monstrous devices

The Monstrous Devices by Damien Love has elements of scariness in it, or it did for me. The idea that a robot could come to life through magical or other means is a bit scary, because then it means the robot can think and act of its own volition and the consequences could be dire. This is why it fits here, because sometimes, it gets a bit frightening yet at the same time is still engrossing. It may not be as scary as traditional horror but there are some things that I just cannot bring myself to read, and that is one of them. Luckily, this one was also on my review pile so I’ve killed two birds with one stone to get this post done.

The Complete Adventures on Nim’s Island by Wendy Orr

NimsIsland_roughsTitle: The Complete Adventures on Nim’s Island

Author: Wendy Orr

Genre: Fiction

Publisher: Allen and Unwin

Published: 28th April 2020

Format: Paperback

Pages: 480

Price: $19.99

Synopsis: All three Nim novels – Nim’s IslandNim at Sea and Rescue on Nim’s Island – collected in one edition to celebrate the 21st Anniversary of the original publication of Nim’s Island.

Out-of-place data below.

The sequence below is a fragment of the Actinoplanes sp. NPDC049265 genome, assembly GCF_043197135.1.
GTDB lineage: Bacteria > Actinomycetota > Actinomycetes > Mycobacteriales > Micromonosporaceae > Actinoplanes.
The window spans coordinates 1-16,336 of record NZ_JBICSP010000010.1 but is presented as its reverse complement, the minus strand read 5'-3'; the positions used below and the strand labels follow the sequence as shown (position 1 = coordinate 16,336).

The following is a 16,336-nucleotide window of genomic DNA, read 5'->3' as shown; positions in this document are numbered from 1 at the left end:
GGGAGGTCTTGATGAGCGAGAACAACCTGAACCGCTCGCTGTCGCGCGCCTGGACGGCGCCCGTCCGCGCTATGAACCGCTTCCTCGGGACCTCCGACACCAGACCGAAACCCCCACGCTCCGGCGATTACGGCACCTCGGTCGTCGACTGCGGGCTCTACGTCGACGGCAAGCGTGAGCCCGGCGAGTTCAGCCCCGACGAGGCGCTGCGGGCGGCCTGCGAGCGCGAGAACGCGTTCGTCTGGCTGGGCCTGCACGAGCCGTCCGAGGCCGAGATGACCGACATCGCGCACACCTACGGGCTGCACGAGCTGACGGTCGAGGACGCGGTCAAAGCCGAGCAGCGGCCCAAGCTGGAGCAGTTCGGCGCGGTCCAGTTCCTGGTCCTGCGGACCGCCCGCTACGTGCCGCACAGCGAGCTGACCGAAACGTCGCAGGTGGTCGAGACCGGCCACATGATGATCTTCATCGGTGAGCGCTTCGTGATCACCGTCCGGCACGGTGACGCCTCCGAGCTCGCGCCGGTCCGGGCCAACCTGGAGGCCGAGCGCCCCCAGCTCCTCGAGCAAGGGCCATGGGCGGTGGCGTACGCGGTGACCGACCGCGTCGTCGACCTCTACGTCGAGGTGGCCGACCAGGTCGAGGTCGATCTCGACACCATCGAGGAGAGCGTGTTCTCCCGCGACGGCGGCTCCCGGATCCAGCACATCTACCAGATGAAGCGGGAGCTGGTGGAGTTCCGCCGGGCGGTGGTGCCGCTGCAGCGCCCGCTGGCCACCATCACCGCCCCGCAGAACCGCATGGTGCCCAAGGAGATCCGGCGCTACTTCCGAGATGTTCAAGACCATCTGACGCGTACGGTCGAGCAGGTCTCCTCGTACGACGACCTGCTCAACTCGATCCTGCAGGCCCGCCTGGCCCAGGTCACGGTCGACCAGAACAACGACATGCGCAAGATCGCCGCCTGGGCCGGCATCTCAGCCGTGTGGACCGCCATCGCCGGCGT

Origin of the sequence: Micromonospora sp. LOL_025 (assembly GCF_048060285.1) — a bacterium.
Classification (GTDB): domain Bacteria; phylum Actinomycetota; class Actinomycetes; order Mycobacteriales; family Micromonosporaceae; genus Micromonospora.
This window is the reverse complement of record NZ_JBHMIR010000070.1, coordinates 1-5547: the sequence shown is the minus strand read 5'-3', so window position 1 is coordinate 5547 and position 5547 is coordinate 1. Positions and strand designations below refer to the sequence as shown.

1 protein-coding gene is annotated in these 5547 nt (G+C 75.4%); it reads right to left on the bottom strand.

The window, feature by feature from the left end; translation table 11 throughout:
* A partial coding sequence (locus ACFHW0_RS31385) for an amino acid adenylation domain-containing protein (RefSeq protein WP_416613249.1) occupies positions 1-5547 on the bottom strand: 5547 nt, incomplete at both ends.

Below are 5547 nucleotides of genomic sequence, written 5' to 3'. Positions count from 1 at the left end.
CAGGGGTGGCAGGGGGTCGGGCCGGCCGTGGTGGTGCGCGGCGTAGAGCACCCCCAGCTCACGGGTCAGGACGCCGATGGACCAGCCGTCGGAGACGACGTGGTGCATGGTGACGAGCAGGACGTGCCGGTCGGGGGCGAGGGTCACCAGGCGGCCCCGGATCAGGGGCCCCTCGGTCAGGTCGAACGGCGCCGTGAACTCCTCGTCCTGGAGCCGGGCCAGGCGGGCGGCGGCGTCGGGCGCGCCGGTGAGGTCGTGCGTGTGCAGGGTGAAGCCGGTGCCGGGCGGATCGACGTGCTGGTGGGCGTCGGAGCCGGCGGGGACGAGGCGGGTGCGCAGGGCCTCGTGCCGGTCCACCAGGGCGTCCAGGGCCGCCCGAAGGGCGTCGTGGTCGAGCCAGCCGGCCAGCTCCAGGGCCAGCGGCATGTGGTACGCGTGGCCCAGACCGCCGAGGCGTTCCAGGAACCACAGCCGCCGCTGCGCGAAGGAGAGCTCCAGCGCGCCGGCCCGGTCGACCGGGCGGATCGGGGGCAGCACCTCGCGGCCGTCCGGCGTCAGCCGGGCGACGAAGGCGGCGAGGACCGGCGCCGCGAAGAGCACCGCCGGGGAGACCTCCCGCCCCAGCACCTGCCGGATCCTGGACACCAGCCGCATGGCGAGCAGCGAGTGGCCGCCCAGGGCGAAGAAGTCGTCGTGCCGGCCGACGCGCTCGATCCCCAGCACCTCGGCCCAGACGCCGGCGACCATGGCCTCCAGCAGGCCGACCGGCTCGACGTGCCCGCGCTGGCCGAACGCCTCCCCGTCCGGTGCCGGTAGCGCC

In a palm tree, on an island, in the middle of the wide blue sea, was a girl.
Nim’s hair was wild, her eyes were bright, and around her neck she wore three cords. One was for a spyglass, one for a whorly, whistling shell, and one for a fat red pocketknife in a sheath.

Nim lives on an island in the middle of the wide blue sea, with her father, Jack, as well as a marine iguana called Fred, a sea lion called Selkie, a turtle called Chica and a satellite dish for her email. No one else lives quite like Nim, and she wouldn’t swap places with anyone.

In Nim’s Island, when Jack disappears in his sailing boat and disaster threatens her home, Nim must be braver than she’s ever been before. And she needs help from her friends old and new. This book was adapted as a major motion picture starring Jodie Foster and Abigail Breslin (Little Miss Sunshine).

In Nim at Sea, Nim’s new friend Alex Rover flies away without saying goodbye, and Selkie the sea lion is captured by villains from a cruise ship. Nim must risk everything to bring them back. A second major motion picture was inspired by this story, and screened as Return to Nim’s Island, starring Bindi Irwin.